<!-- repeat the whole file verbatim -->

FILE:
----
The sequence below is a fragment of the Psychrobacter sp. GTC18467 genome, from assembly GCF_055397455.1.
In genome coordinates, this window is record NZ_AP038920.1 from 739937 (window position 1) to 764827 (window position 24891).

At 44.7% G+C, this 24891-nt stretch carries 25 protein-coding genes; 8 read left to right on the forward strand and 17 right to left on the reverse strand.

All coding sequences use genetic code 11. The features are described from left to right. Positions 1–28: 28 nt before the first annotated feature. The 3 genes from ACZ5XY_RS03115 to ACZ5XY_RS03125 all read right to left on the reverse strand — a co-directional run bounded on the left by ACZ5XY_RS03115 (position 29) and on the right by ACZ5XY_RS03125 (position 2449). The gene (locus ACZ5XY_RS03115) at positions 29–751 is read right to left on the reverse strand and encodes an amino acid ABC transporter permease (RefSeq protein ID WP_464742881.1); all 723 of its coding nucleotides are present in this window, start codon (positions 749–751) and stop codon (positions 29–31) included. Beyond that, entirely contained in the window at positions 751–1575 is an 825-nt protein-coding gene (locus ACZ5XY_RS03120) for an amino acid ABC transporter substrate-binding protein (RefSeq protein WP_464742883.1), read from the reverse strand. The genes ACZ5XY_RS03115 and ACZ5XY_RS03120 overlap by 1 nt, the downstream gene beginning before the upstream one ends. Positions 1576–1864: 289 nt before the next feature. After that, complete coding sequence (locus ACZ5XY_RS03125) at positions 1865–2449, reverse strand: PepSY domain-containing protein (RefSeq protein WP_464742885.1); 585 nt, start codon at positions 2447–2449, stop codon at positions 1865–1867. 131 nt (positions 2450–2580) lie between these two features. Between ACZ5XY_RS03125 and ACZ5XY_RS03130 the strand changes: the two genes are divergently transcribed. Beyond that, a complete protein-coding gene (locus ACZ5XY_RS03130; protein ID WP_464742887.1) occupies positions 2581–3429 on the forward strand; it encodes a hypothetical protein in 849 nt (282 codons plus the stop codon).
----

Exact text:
The sequence below is a fragment of the Psychrobacter sp. GTC18467 genome, from assembly GCF_055397455.1.
In genome coordinates, this window is record NZ_AP038920.1 from 739937 (window position 1) to 764827 (window position 24891).

At 44.7% G+C, this 24891-nt stretch carries 25 protein-coding genes; 8 read left to right on the forward strand and 17 right to left on the reverse strand.

All coding sequences use genetic code 11. The features are described from left to right. Positions 1–28: 28 nt before the first annotated feature. The 3 genes from ACZ5XY_RS03115 to ACZ5XY_RS03125 all read right to left on the reverse strand — a co-directional run bounded on the left by ACZ5XY_RS03115 (position 29) and on the right by ACZ5XY_RS03125 (position 2449). The gene (locus ACZ5XY_RS03115) at positions 29–751 is read right to left on the reverse strand and encodes an amino acid ABC transporter permease (RefSeq protein ID WP_464742881.1); all 723 of its coding nucleotides are present in this window, start codon (positions 749–751) and stop codon (positions 29–31) included. Beyond that, entirely contained in the window at positions 751–1575 is an 825-nt protein-coding gene (locus ACZ5XY_RS03120) for an amino acid ABC transporter substrate-binding protein (RefSeq protein WP_464742883.1), read from the reverse strand. The genes ACZ5XY_RS03115 and ACZ5XY_RS03120 overlap by 1 nt, the downstream gene beginning before the upstream one ends. Positions 1576–1864: 289 nt before the next feature. After that, complete coding sequence (locus ACZ5XY_RS03125) at positions 1865–2449, reverse strand: PepSY domain-containing protein (RefSeq protein WP_464742885.1); 585 nt, start codon at positions 2447–2449, stop codon at positions 1865–1867. 131 nt (positions 2450–2580) lie between these two features. Between ACZ5XY_RS03125 and ACZ5XY_RS03130 the strand changes: the two genes are divergently transcribed. Beyond that, a complete protein-coding gene (locus ACZ5XY_RS03130; protein ID WP_464742887.1) occupies positions 2581–3429 on the forward strand; it encodes a hypothetical protein in 849 nt (282 codons plus the stop codon).